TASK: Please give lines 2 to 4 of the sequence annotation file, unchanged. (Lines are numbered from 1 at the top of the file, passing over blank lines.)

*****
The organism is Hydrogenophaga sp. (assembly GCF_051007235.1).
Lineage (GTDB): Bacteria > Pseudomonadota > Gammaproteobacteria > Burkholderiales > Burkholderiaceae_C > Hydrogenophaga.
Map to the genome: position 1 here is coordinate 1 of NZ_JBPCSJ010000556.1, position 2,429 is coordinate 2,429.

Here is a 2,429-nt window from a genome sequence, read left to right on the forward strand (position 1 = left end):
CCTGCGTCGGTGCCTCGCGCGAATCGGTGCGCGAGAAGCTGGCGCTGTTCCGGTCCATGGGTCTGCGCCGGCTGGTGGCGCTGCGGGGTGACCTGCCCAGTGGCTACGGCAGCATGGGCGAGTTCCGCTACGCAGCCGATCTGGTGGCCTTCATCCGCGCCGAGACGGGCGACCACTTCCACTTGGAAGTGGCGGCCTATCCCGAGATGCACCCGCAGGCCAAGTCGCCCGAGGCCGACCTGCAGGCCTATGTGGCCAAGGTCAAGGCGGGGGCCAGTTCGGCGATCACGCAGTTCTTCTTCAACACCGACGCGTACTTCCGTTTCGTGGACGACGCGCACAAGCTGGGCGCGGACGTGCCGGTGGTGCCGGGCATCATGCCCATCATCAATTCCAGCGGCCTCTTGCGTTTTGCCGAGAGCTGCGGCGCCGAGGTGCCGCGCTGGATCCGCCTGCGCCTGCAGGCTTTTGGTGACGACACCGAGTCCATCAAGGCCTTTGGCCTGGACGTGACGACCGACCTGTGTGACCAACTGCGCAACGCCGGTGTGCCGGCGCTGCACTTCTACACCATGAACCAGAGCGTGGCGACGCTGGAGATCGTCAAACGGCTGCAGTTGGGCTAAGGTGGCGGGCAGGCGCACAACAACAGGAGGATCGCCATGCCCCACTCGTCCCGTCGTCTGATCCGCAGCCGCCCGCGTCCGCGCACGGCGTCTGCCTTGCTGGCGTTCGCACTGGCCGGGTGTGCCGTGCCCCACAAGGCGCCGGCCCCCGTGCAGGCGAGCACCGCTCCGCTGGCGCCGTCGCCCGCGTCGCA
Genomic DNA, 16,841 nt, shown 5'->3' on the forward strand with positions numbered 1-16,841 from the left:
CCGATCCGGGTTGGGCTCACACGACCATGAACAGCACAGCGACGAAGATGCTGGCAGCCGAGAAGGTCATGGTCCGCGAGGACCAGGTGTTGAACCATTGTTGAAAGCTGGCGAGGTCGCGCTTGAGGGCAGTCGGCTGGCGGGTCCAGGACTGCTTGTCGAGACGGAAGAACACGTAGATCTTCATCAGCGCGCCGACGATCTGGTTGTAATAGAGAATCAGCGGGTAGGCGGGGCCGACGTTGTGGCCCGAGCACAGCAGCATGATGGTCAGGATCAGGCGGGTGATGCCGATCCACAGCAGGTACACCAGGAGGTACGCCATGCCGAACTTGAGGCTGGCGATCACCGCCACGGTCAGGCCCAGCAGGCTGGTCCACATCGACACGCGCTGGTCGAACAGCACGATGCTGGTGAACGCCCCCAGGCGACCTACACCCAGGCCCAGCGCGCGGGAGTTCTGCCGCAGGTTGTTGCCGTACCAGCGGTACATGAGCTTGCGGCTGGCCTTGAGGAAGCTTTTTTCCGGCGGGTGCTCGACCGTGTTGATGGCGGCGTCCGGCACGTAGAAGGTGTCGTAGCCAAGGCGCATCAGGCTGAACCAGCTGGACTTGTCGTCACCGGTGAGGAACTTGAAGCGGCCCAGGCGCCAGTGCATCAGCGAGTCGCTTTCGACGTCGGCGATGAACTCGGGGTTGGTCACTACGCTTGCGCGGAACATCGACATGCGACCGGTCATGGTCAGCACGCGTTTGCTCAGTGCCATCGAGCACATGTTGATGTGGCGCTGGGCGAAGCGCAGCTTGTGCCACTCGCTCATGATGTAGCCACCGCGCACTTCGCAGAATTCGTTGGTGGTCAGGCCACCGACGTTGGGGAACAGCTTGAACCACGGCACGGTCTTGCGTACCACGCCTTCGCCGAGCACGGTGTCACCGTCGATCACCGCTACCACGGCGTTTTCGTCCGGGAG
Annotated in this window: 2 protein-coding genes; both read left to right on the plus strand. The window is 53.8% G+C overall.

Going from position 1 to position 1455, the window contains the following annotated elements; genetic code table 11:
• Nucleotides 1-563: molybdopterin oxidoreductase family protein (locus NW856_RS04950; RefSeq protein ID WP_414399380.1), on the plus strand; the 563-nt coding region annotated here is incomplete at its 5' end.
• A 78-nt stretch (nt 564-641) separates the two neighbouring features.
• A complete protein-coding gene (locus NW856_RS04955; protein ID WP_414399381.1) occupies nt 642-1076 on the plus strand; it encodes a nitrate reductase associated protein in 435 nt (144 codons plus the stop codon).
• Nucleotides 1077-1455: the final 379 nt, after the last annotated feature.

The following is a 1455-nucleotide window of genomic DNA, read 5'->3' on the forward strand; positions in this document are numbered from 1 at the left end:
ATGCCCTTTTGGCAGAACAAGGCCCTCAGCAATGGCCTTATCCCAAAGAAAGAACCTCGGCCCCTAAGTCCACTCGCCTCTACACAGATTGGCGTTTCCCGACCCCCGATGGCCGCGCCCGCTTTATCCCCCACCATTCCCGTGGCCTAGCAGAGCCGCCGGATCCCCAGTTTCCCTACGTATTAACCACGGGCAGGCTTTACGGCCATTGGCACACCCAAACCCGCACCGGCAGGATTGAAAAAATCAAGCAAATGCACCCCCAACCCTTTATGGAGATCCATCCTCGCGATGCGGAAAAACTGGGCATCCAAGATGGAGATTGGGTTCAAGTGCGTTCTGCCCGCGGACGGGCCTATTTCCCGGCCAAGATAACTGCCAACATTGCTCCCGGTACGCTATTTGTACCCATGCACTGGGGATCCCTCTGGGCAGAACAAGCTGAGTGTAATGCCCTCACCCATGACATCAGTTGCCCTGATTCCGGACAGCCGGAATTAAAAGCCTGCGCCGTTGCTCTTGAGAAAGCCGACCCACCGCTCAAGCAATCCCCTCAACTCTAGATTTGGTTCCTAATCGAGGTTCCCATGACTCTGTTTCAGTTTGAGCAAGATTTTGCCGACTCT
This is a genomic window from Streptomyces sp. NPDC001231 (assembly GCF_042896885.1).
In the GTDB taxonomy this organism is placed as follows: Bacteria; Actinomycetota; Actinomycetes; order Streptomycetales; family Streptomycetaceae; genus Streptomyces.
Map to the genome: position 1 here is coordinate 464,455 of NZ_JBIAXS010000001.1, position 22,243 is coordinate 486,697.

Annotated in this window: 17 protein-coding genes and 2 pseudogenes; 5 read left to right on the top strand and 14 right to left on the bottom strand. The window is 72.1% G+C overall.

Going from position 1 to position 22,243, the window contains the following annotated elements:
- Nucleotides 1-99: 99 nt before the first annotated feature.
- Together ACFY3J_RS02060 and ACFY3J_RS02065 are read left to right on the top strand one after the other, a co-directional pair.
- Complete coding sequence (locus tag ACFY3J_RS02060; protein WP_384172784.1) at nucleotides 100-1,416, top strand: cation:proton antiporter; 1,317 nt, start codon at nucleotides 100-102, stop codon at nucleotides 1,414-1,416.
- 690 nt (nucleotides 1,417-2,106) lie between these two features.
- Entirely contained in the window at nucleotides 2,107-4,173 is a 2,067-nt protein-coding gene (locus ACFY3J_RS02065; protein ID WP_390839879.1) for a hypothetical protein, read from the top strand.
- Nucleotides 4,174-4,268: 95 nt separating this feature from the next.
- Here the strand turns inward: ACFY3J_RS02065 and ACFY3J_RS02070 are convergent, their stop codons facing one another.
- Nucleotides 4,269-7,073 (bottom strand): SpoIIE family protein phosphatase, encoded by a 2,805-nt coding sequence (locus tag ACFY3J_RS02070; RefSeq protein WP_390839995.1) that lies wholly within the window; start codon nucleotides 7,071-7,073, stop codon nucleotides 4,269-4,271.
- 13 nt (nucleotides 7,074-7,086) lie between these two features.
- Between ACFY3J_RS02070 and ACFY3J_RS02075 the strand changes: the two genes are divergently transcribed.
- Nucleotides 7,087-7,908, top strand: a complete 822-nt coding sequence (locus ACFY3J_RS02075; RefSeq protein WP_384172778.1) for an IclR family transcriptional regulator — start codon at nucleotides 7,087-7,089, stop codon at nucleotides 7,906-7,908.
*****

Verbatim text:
Lineage (GTDB): Bacteria > Pseudomonadota > Gammaproteobacteria > Burkholderiales > Burkholderiaceae_C > Hydrogenophaga.
Map to the genome: position 1 here is coordinate 1 of NZ_JBPCSJ010000556.1, position 2,429 is coordinate 2,429.

Here is a 2,429-nt window from a genome sequence, read left to right on the forward strand (position 1 = left end):